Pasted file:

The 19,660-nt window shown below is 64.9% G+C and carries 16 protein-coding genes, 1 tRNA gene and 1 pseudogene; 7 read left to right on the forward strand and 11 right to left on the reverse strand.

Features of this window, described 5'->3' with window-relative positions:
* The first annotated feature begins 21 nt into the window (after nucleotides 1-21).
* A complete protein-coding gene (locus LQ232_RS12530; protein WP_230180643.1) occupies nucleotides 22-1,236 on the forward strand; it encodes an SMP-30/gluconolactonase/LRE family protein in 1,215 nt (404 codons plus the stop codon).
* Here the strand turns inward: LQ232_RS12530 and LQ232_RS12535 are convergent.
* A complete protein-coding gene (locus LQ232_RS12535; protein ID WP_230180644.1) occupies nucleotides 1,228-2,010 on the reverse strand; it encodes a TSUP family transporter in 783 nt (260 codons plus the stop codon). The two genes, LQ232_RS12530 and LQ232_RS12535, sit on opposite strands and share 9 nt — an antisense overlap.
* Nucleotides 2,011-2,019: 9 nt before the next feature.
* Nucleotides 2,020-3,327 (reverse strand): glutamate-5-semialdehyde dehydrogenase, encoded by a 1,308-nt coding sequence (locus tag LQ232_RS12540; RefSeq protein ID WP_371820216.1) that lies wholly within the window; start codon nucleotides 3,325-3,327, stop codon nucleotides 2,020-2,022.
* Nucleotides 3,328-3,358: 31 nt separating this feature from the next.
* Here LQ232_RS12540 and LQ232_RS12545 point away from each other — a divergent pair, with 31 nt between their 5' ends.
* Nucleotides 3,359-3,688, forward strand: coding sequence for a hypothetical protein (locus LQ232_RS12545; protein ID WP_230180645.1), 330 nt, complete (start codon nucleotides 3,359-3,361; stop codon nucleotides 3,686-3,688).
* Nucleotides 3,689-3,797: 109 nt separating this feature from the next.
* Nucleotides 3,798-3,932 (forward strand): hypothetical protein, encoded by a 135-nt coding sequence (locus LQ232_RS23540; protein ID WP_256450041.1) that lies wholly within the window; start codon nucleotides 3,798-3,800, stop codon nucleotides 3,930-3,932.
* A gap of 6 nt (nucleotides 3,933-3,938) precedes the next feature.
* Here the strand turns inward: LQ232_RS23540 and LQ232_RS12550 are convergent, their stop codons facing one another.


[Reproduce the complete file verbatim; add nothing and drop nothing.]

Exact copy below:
The 19,660-nt window shown below is 64.9% G+C and carries 16 protein-coding genes, 1 tRNA gene and 1 pseudogene; 7 read left to right on the forward strand and 11 right to left on the reverse strand.

Features of this window, described 5'->3' with window-relative positions:
* The first annotated feature begins 21 nt into the window (after nucleotides 1-21).
* A complete protein-coding gene (locus LQ232_RS12530; protein WP_230180643.1) occupies nucleotides 22-1,236 on the forward strand; it encodes an SMP-30/gluconolactonase/LRE family protein in 1,215 nt (404 codons plus the stop codon).
* Here the strand turns inward: LQ232_RS12530 and LQ232_RS12535 are convergent.
* A complete protein-coding gene (locus LQ232_RS12535; protein ID WP_230180644.1) occupies nucleotides 1,228-2,010 on the reverse strand; it encodes a TSUP family transporter in 783 nt (260 codons plus the stop codon). The two genes, LQ232_RS12530 and LQ232_RS12535, sit on opposite strands and share 9 nt — an antisense overlap.
* Nucleotides 2,011-2,019: 9 nt before the next feature.
* Nucleotides 2,020-3,327 (reverse strand): glutamate-5-semialdehyde dehydrogenase, encoded by a 1,308-nt coding sequence (locus tag LQ232_RS12540; RefSeq protein ID WP_371820216.1) that lies wholly within the window; start codon nucleotides 3,325-3,327, stop codon nucleotides 2,020-2,022.
* Nucleotides 3,328-3,358: 31 nt separating this feature from the next.
* Here LQ232_RS12540 and LQ232_RS12545 point away from each other — a divergent pair, with 31 nt between their 5' ends.
* Nucleotides 3,359-3,688, forward strand: coding sequence for a hypothetical protein (locus LQ232_RS12545; protein ID WP_230180645.1), 330 nt, complete (start codon nucleotides 3,359-3,361; stop codon nucleotides 3,686-3,688).
* Nucleotides 3,689-3,797: 109 nt separating this feature from the next.
* Nucleotides 3,798-3,932 (forward strand): hypothetical protein, encoded by a 135-nt coding sequence (locus LQ232_RS23540; protein ID WP_256450041.1) that lies wholly within the window; start codon nucleotides 3,798-3,800, stop codon nucleotides 3,930-3,932.
* A gap of 6 nt (nucleotides 3,933-3,938) precedes the next feature.
* Here the strand turns inward: LQ232_RS23540 and LQ232_RS12550 are convergent, their stop codons facing one another.